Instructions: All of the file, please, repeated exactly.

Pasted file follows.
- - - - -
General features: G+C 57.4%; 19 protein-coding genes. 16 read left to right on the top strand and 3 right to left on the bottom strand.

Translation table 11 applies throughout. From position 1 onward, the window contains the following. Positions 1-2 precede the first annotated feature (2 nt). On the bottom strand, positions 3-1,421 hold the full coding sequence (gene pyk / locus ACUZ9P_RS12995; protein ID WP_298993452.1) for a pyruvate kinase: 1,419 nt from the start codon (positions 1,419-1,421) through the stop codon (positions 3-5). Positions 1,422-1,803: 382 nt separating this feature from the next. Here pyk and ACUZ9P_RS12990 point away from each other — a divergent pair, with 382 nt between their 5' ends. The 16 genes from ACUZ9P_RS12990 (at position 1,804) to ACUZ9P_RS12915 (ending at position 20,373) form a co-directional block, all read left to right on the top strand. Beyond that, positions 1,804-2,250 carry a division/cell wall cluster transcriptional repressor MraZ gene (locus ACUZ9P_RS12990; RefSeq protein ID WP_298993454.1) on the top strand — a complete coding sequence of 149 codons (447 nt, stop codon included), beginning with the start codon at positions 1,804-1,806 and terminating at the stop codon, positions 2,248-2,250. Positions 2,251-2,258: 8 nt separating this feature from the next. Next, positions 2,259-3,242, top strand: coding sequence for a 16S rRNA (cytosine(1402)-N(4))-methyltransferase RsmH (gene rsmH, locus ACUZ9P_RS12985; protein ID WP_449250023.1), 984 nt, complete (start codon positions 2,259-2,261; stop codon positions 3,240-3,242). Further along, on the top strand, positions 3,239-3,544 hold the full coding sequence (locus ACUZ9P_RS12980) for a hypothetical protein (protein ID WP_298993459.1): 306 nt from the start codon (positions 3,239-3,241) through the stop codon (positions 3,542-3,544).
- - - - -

General features: G+C 57.4%; 19 protein-coding genes. 16 read left to right on the top strand and 3 right to left on the bottom strand.

Translation table 11 applies throughout. From position 1 onward, the window contains the following. Positions 1-2 precede the first annotated feature (2 nt). On the bottom strand, positions 3-1,421 hold the full coding sequence (gene pyk / locus ACUZ9P_RS12995; protein ID WP_298993452.1) for a pyruvate kinase: 1,419 nt from the start codon (positions 1,419-1,421) through the stop codon (positions 3-5). Positions 1,422-1,803: 382 nt separating this feature from the next. Here pyk and ACUZ9P_RS12990 point away from each other — a divergent pair, with 382 nt between their 5' ends. The 16 genes from ACUZ9P_RS12990 (at position 1,804) to ACUZ9P_RS12915 (ending at position 20,373) form a co-directional block, all read left to right on the top strand. Beyond that, positions 1,804-2,250 carry a division/cell wall cluster transcriptional repressor MraZ gene (locus ACUZ9P_RS12990; RefSeq protein ID WP_298993454.1) on the top strand — a complete coding sequence of 149 codons (447 nt, stop codon included), beginning with the start codon at positions 1,804-1,806 and terminating at the stop codon, positions 2,248-2,250. Positions 2,251-2,258: 8 nt separating this feature from the next. Next, positions 2,259-3,242, top strand: coding sequence for a 16S rRNA (cytosine(1402)-N(4))-methyltransferase RsmH (gene rsmH, locus ACUZ9P_RS12985; protein ID WP_449250023.1), 984 nt, complete (start codon positions 2,259-2,261; stop codon positions 3,240-3,242). Further along, on the top strand, positions 3,239-3,544 hold the full coding sequence (locus ACUZ9P_RS12980) for a hypothetical protein (protein ID WP_298993459.1): 306 nt from the start codon (positions 3,239-3,241) through the stop codon (positions 3,542-3,544).